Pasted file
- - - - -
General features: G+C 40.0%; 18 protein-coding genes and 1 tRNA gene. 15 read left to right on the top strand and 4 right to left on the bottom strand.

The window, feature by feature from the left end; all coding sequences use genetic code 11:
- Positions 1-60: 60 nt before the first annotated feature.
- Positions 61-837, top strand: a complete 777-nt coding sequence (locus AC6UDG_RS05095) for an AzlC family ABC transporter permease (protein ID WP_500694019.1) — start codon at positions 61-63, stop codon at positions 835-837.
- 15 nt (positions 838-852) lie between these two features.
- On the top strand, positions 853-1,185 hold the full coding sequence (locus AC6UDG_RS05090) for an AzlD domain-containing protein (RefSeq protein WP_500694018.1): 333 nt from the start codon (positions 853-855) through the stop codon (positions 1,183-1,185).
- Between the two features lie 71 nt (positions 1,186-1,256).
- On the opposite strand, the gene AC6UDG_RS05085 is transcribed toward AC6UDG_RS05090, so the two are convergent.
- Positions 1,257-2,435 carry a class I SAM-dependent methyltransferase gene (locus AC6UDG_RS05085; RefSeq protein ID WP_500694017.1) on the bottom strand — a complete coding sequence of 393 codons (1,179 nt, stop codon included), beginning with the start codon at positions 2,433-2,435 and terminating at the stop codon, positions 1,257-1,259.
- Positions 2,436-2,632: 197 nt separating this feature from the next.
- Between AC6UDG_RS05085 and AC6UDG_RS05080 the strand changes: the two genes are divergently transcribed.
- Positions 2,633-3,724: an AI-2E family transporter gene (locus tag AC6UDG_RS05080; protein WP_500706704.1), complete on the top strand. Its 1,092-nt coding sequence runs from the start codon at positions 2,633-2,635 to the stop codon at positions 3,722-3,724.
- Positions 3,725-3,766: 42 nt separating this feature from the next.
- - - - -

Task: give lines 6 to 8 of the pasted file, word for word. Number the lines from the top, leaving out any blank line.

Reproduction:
- On the top strand, positions 853-1,185 hold the full coding sequence (locus AC6UDG_RS05090) for an AzlD domain-containing protein (RefSeq protein WP_500694018.1): 333 nt from the start codon (positions 853-855) through the stop codon (positions 1,183-1,185).
- Between the two features lie 71 nt (positions 1,186-1,256).
- On the opposite strand, the gene AC6UDG_RS05085 is transcribed toward AC6UDG_RS05090, so the two are convergent.